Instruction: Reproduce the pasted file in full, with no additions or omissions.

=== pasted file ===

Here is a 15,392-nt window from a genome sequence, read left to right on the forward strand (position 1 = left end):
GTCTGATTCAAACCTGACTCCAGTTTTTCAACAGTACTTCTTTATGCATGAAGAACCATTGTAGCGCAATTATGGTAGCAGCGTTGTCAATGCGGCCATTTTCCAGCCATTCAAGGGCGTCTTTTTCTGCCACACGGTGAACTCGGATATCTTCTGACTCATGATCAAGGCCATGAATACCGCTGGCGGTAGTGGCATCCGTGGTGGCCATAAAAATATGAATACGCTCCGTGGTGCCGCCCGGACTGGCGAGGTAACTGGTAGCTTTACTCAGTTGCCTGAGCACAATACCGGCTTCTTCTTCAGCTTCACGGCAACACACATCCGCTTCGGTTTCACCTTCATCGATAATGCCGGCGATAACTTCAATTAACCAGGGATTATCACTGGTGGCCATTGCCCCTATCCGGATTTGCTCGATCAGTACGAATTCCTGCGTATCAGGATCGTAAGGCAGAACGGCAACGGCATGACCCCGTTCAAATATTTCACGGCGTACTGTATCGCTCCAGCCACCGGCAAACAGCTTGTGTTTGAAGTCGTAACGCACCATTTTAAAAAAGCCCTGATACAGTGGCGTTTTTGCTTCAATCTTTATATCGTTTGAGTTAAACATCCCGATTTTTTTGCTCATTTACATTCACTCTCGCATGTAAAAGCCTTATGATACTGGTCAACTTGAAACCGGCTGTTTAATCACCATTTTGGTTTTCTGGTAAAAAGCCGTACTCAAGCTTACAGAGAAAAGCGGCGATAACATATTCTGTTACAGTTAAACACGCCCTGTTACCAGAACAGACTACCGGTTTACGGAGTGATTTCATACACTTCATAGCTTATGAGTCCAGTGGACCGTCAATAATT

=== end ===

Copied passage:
Here is a 15,392-nt window from a genome sequence, read left to right on the forward strand (position 1 = left end):
GTCTGATTCAAACCTGACTCCAGTTTTTCAACAGTACTTCTTTATGCATGAAGAACCATTGTAGCGCAATTATGGTAGCAGCGTTGTCAATGCGGCCATTTTCCAGCCATTCAAGGGCGTCTTTTTCTGCCACACGGTGAACTCGGATATCTTCTGACTCATGATCAAGGCCATGAATACCGCTGGCGGTAGTGGCATCCGTGGTGGCCATAAAAATATGAATACGCTCCGTGGTGCCGCCCGGACTGGCGAGGTAACTGGTAGCTTTACTCAGTTGCCTGAGCACAATACCGGCTTCTTCTTCAGCTTCACGGCAACACACATCCGCTTCGGTTTCACCTTCATCGATAATGCCGGCGATAACTTCAATTAACCAGGGATTATCACTGGTGGCCATTGCCCCTATCCGGATTTGCTCGATCAGTACGAATTCCTGCGTATCAGGATCGTAAGGCAGAACGGCAACGGCATGACCCCGTTCAAATATTTCACGGCGTACTGTATCGCTCCAGCCACCGGCAAACAGCTTGTGTTTGAAGTCGTAACGCACCATTTTAAAAAAGCCCTGATACAGTGGCGTTTTTGCTTCAATCTTTATATCGTTTGAGTTAAACATCCCGATTTTTTTGCTCATTTACATTCACTCTCGCATGTAAAAGCCTTATGATACTGGTCAACTTGAAACCGGCTGTTTAATCACCATTTTGGTTTTCTGGTAAAAAGCCGTACTCAAGCTTACAGAGAAAAGCGGCGATAACATATTCTGTTACAGTTAAACACGCCCTGTTACCAGAACAGACTACCGGTTTACGGAGTGATTTCATACACTTCATAGCTTATGAGTCCAGTGGACCGTCAATAATT